K. This is very much in line with our discussion on “constructive assent.” Notice the compelling parallel: Jack rejects a surface-consent because he perceives no underlying meeting-of-the-minds; and with us, early on, with “constructive assent,” though we lacked verbal affirmation, we sensed something real, a true union of spirits. It’s a beautiful parallel-of-contrasts.

E. That author told me a story, something that happened to him a long time ago, and it’s much in line with “Captain Jack and the native girl.”

K. This sounds interesting.

E. In his characteristic way, he doesn’t “name names” nor offer too much detail, lest he “make someone famous” here, but there was a time when he found himself alone with, let’s call her, “a native girl” --someone quite beautiful but uneducated and unsophisticated.

K. This sounds like one of Della’s coffee-table romance novels. Did the native girl “rip her bodice” for the alpha-male?

E. She tried to. As it happened, she did offer herself, and in no uncertain terms.

K. How did he handle this?

E. Pretty much the same way Captain Jack did. He realized she didn’t know what she was doing and was too “needy,” too unaware, to be making offers.

K. Elenchus, it strikes me hard right now, but, even a well-educated “Mary” falls into this category. She too is unaware of her own neediness, which causes her to “settle” for a man named John who is not her ideal mate; and John, unlike Captain Jack, does not feel any duty to "think for her" regarding "her best interests."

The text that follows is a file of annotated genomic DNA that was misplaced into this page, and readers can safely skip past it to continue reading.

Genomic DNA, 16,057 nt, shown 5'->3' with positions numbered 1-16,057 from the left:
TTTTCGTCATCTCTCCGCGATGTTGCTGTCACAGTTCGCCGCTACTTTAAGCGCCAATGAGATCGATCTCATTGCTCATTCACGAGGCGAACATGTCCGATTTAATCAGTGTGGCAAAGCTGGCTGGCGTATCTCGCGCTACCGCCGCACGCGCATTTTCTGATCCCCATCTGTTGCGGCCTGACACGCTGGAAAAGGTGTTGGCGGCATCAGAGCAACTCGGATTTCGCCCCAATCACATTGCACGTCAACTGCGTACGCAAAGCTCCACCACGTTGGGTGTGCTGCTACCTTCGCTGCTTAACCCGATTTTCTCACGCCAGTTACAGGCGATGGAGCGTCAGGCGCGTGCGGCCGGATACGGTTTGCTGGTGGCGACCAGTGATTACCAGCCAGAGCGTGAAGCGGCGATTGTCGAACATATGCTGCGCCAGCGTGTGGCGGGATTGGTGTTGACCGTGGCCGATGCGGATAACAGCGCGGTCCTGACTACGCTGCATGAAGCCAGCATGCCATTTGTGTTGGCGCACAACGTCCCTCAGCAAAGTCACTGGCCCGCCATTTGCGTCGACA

E. I think that’s an excellent observation, and a true one. But there’s a footnote to the author’s story, a great life-lesson. Some time later, in brief correspondence with his “native girl,” she, in retrospect, assessed their ill-fated liaison to be a little humorous. She laughed at herself, how intoxicated and out-of-control she was in those moments with him; and, most tellingly, and even touchingly, commended him for not grasping for advantage during her time of weakness. She said, “thank you for not taking from me the only thing I have to offer a man.”

K. What a confession! and what a self-judgment! And what a unique experience for him, as so few men in history would have done this. But I want to say something about this whole subject of Captain Jack and the native girl.

E. Please.

K. This issue of “he realized she didn’t know what she was doing” just throws into bold relief the “clay feet” of the marriages of this world. I can’t help thinking of Jesus’ famous worlds, “they know not what they do.”

E. The implications here are very unpleasant. If someone is an advanced person like a Captain Jack, and you perceive that most around you “know not what they do,” then, is marriage even an option for you? – because, as you’ve said, almost everybody is an unaware native girl to some degree.

K. And now we’re back to Jesus’ “eunuch” teaching, with the unspoken dictum, “you have to wait, no matter how long the wait, until not only your true mate comes, but comes with sane mind.”

E. This means you can't marry a "native girl," even if she's your Twin! - you have to wait for the sacred "meeting of the minds," or there's no "union of spirits," as The Wedding Song put it. No wonder Jesus concluded with, “you won’t like what I say here, most of you will reject it.”

K. It's hard to sell many books or be invited on Oprah with a teaching like that.

E. Jesus' publisher wasn't crazy about it, and the reviews at the New York Times really sucked.

K. But, some time later, the native girl had nice things to say. And, trust me, this will be remembered long after the Times is a pile of dust.